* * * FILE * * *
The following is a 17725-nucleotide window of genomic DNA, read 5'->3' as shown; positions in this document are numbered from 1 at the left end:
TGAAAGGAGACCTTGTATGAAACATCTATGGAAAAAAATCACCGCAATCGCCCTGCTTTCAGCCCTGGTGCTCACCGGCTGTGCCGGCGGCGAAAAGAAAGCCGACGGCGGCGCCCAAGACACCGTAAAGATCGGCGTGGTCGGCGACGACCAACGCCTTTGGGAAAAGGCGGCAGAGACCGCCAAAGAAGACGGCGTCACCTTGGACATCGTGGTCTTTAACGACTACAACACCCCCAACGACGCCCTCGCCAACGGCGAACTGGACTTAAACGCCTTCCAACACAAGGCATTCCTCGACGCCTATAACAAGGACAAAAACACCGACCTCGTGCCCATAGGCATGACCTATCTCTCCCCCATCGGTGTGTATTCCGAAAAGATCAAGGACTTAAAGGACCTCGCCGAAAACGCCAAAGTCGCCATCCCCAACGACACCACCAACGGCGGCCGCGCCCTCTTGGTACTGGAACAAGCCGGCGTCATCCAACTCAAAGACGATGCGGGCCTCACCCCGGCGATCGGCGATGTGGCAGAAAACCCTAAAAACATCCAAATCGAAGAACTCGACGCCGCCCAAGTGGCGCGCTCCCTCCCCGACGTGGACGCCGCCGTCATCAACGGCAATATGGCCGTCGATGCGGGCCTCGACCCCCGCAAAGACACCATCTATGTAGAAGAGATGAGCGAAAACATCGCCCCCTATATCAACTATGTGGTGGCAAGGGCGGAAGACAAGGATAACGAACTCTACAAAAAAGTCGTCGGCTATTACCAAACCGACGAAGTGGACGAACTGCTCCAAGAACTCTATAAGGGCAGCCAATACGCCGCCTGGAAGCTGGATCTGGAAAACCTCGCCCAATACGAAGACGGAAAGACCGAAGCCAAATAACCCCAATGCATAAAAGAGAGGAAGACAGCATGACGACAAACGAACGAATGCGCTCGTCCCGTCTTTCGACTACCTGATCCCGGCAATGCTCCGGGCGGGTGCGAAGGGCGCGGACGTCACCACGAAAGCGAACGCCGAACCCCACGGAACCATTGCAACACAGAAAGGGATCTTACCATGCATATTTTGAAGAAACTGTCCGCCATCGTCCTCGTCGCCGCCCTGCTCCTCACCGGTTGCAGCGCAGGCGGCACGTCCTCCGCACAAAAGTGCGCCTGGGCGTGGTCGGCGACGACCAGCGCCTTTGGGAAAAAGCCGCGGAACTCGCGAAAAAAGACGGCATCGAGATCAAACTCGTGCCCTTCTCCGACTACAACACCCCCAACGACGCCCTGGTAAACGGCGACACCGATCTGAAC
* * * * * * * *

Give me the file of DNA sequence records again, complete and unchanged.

The following is a 17725-nucleotide window of genomic DNA, read 5'->3' as shown; positions in this document are numbered from 1 at the left end:
TGAAAGGAGACCTTGTATGAAACATCTATGGAAAAAAATCACCGCAATCGCCCTGCTTTCAGCCCTGGTGCTCACCGGCTGTGCCGGCGGCGAAAAGAAAGCCGACGGCGGCGCCCAAGACACCGTAAAGATCGGCGTGGTCGGCGACGACCAACGCCTTTGGGAAAAGGCGGCAGAGACCGCCAAAGAAGACGGCGTCACCTTGGACATCGTGGTCTTTAACGACTACAACACCCCCAACGACGCCCTCGCCAACGGCGAACTGGACTTAAACGCCTTCCAACACAAGGCATTCCTCGACGCCTATAACAAGGACAAAAACACCGACCTCGTGCCCATAGGCATGACCTATCTCTCCCCCATCGGTGTGTATTCCGAAAAGATCAAGGACTTAAAGGACCTCGCCGAAAACGCCAAAGTCGCCATCCCCAACGACACCACCAACGGCGGCCGCGCCCTCTTGGTACTGGAACAAGCCGGCGTCATCCAACTCAAAGACGATGCGGGCCTCACCCCGGCGATCGGCGATGTGGCAGAAAACCCTAAAAACATCCAAATCGAAGAACTCGACGCCGCCCAAGTGGCGCGCTCCCTCCCCGACGTGGACGCCGCCGTCATCAACGGCAATATGGCCGTCGATGCGGGCCTCGACCCCCGCAAAGACACCATCTATGTAGAAGAGATGAGCGAAAACATCGCCCCCTATATCAACTATGTGGTGGCAAGGGCGGAAGACAAGGATAACGAACTCTACAAAAAAGTCGTCGGCTATTACCAAACCGACGAAGTGGACGAACTGCTCCAAGAACTCTATAAGGGCAGCCAATACGCCGCCTGGAAGCTGGATCTGGAAAACCTCGCCCAATACGAAGACGGAAAGACCGAAGCCAAATAACCCCAATGCATAAAAGAGAGGAAGACAGCATGACGACAAACGAACGAATGCGCTCGTCCCGTCTTTCGACTACCTGATCCCGGCAATGCTCCGGGCGGGTGCGAAGGGCGCGGACGTCACCACGAAAGCGAACGCCGAACCCCACGGAACCATTGCAACACAGAAAGGGATCTTACCATGCATATTTTGAAGAAACTGTCCGCCATCGTCCTCGTCGCCGCCCTGCTCCTCACCGGTTGCAGCGCAGGCGGCACGTCCTCCGCACAAAAGTGCGCCTGGGCGTGGTCGGCGACGACCAGCGCCTTTGGGAAAAAGCCGCGGAACTCGCGAAAAAAGACGGCATCGAGATCAAACTCGTGCCCTTCTCCGACTACAACACCCCCAACGACGCCCTGGTAAACGGCGACACCGATCTGAAC